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Health Relationship Trust (HEART) Working Group 22 June 2017


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Introducing the Health Relationship Trust (HEART) Working Group of the OpenID Foundation at the Cloud Identity Summit in Chicago in June 2017

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Health Relationship Trust (HEART) Working Group 22 June 2017

  1. 1. Health Relationship Trust (HEART) Working Group Eve Maler, WG co-chair | @xmlgrrl 22 June 2017
  2. 2. Why? • Individuals want to gather, control, and share their health data – People want to be able to give permission for access – …and to change their minds • More and more, this data is sourced digitally – Such as from mobile apps and smart devices – This is especially so for complex health conditions • …and is stored in electronic records • Clinicians, insurers, and researchers want or need data access to diagnose, plan care, and pay for care • HEART puts the individual back at the center of the health data-sharing conversation
  3. 3. WG goals and scope • RESTful health data sharing • Patient-centric, privacy-sensitive • Internationally applicable • Primarily profiling existing specs – OAuth, OpenID Connect, UMA, HL7’s FHIR API • Foster interoperable implementations • Not specifying a patient discovery mechanism • Not specifying trust frameworks
  4. 4. Who takes part? • Health/health IT subject matter experts – E.g., SAMHSA, VA, HL7, doctors… • Technology experts – Implementers – Spec authors and editors • Leadership team: – Co-chair Debbie Bucci (HHS ONC) – Co-chair Eve Maler (ForgeRock) – Spec editor Justin Richer (Bespoke Engineering)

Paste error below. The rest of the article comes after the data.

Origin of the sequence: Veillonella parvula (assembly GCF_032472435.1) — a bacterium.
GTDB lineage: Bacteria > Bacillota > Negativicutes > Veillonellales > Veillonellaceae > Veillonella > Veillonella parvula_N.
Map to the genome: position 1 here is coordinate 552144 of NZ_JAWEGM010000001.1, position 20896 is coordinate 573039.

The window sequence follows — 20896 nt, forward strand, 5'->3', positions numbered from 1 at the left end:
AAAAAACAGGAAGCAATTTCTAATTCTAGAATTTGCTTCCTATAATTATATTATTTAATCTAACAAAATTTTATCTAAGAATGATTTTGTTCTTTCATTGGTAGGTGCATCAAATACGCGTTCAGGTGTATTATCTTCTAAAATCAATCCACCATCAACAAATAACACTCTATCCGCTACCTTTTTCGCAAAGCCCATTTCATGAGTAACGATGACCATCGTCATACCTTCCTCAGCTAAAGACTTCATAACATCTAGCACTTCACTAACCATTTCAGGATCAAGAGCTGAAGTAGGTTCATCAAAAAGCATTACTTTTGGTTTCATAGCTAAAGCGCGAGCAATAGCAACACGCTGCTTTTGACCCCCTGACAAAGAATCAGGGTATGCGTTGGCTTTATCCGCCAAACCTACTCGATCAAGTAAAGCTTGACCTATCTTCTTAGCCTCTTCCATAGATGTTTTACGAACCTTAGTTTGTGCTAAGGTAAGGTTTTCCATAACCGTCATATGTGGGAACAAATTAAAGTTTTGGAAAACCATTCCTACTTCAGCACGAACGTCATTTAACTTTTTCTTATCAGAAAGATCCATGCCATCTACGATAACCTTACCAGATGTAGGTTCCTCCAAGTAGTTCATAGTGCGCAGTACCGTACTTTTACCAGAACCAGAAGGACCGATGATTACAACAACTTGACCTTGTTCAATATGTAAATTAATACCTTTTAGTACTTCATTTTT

5. 5. Use cases collected • Multiple portals • Virtual patient registration • Post-myocardial infarction implant and rehab • VA secure RESTful use case • Patient data for clinical and research purposes • Primary care physician first appointment • Alice selectively shares health-related data with physicians and others
  6. 6. Deliverables: All are in Implementer’s Draft status HEART Profile for UMA HEART Profile for OAuth 2.0 HEART Profile for OpenID Connect HEART Profile for UMA and FHIR HEART Profile for OAuth 2.0 and FHIR SECURITY PROFILES SEMANTIC PROFILES UMA- RELATED OIDC- RELATED OAUTH- RELATED
  7. 7. Confidentiality, sensitivity, and break-the-glass requirements
  8. 8. For confidentiality and sensitivity requirements, we specified a scope mechanism • For example, scope sens/ETH = “substance abuse” – Available to both OAuth and UMA • If a resource server is capable of filtering out substance abuse info with this scope: – It MUST advertise this fact – If a client brings it an access token WITHOUT this scope, if it’s at all possible for it to do so, it SHOULD redact the substance abuse info out of the delivered resource
  9. 9. For break-the-glass, we similarly specified a scope mechanism • The scope is called btg – Available to both OAuth and UMA • Scope issuance is out of scope (sorry) – UX options are of particular relevance in the UMA case • The resource server MUST log btg access in an auditable format available to the resource owner
  10. 10. The Move Health Data Forward challenges • Starting mid-2016, HHS ONC challenged industry to create API solutions to help individuals authorize the movement of their health data • Three phases later, several winners have won awards, including for some solutions based on the HEART profiles
  11. 11. Questions? Join us! Thanks! Eve Maler, WG co-chair | @xmlgrrl 22 June 2017